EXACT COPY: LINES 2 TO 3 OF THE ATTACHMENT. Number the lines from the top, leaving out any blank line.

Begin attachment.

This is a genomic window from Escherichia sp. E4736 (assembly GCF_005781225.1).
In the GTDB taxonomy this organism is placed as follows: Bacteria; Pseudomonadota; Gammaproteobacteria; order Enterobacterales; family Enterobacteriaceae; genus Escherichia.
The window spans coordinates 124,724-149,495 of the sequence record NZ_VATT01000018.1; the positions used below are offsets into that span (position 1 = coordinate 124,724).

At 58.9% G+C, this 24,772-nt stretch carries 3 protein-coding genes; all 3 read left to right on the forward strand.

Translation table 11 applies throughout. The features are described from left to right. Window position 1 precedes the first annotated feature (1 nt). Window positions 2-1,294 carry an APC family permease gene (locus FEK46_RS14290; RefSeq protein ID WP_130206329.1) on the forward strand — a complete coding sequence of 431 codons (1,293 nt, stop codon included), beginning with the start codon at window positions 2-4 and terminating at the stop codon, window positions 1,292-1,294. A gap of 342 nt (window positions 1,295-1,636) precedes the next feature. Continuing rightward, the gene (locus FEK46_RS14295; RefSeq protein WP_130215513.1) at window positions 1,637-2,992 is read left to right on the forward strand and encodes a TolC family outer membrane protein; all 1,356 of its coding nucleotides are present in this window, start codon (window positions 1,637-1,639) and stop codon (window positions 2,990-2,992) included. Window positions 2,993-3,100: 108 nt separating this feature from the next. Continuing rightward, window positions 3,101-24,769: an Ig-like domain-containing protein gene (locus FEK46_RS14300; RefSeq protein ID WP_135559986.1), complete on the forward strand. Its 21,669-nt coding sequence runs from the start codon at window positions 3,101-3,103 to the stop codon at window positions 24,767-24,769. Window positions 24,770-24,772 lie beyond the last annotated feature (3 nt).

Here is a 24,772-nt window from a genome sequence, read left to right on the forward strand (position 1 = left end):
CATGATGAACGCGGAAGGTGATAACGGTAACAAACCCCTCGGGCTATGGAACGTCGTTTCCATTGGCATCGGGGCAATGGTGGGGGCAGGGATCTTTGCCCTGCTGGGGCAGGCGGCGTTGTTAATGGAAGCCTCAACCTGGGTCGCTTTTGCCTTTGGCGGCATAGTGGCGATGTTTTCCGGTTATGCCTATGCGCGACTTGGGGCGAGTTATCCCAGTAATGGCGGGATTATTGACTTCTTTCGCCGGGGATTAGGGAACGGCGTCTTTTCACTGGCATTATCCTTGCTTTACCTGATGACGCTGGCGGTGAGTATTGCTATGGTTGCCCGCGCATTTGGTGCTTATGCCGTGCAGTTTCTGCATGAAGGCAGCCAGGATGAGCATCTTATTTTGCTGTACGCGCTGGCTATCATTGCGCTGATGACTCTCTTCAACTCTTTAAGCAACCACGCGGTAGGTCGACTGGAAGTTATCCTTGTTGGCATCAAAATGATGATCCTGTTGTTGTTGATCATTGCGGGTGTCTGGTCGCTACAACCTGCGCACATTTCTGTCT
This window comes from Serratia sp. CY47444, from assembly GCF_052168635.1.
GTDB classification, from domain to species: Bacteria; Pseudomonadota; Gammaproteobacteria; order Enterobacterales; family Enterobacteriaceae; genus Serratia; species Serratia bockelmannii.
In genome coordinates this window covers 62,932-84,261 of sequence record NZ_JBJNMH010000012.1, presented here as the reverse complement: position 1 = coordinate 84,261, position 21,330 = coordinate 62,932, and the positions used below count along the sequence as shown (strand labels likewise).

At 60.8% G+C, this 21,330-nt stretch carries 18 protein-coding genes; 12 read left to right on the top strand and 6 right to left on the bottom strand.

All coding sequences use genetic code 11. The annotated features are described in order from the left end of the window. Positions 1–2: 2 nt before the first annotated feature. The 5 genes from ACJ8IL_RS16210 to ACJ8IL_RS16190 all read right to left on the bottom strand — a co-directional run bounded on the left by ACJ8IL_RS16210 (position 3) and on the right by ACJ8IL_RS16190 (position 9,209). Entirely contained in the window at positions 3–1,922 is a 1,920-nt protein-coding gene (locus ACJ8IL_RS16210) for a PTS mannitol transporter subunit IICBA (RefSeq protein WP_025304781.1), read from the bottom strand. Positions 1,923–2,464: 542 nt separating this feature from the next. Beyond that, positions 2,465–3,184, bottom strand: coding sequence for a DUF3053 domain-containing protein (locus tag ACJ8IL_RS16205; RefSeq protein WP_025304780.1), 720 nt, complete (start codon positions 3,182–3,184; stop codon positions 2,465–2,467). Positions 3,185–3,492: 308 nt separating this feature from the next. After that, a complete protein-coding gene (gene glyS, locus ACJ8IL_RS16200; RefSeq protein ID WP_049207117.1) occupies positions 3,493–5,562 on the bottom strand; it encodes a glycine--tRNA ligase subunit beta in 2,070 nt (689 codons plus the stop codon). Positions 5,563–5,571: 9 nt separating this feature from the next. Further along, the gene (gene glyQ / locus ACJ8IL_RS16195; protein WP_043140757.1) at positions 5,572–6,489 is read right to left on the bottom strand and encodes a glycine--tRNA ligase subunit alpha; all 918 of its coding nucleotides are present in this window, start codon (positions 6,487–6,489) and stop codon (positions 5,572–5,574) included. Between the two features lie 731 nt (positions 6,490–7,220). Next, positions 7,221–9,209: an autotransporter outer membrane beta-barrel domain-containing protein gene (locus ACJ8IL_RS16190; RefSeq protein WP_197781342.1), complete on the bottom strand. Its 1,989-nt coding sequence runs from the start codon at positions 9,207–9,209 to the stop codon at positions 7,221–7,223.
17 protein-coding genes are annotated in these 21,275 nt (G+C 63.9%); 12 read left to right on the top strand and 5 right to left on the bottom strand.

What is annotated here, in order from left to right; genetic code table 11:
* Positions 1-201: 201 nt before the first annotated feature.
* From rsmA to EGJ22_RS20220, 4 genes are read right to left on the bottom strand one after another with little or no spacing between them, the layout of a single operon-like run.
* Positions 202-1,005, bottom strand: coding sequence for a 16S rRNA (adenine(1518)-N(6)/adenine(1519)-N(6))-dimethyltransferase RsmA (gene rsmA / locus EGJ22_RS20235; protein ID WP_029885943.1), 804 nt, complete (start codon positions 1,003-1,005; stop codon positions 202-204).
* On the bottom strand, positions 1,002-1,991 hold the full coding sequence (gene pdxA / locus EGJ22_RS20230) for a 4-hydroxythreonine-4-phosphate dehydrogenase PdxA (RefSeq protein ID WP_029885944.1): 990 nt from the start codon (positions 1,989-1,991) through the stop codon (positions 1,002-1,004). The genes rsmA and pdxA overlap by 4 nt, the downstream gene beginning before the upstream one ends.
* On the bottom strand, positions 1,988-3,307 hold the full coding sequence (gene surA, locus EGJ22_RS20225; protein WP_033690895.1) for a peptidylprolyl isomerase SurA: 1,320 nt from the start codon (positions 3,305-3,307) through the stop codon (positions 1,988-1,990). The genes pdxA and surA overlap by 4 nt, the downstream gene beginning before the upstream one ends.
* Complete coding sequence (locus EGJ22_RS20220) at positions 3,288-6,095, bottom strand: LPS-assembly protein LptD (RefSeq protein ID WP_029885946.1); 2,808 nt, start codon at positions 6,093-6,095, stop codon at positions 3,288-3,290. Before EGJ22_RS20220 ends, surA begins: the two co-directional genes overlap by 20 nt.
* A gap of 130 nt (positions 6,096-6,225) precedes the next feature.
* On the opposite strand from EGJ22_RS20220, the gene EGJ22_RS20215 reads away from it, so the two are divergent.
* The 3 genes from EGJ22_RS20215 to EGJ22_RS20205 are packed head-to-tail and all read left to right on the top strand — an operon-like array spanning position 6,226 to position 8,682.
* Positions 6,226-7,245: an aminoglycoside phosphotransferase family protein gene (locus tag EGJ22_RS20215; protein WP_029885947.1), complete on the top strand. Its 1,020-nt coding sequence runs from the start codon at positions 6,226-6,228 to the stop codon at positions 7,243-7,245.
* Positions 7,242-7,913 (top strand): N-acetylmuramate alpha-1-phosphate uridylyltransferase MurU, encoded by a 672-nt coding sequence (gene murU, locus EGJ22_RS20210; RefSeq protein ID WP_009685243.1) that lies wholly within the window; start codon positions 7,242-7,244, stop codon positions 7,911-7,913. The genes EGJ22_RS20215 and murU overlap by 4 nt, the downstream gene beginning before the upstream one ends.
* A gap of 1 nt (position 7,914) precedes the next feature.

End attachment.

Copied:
In the GTDB taxonomy this organism is placed as follows: Bacteria; Pseudomonadota; Gammaproteobacteria; order Enterobacterales; family Enterobacteriaceae; genus Escherichia.
The window spans coordinates 124,724-149,495 of the sequence record NZ_VATT01000018.1; the positions used below are offsets into that span (position 1 = coordinate 124,724).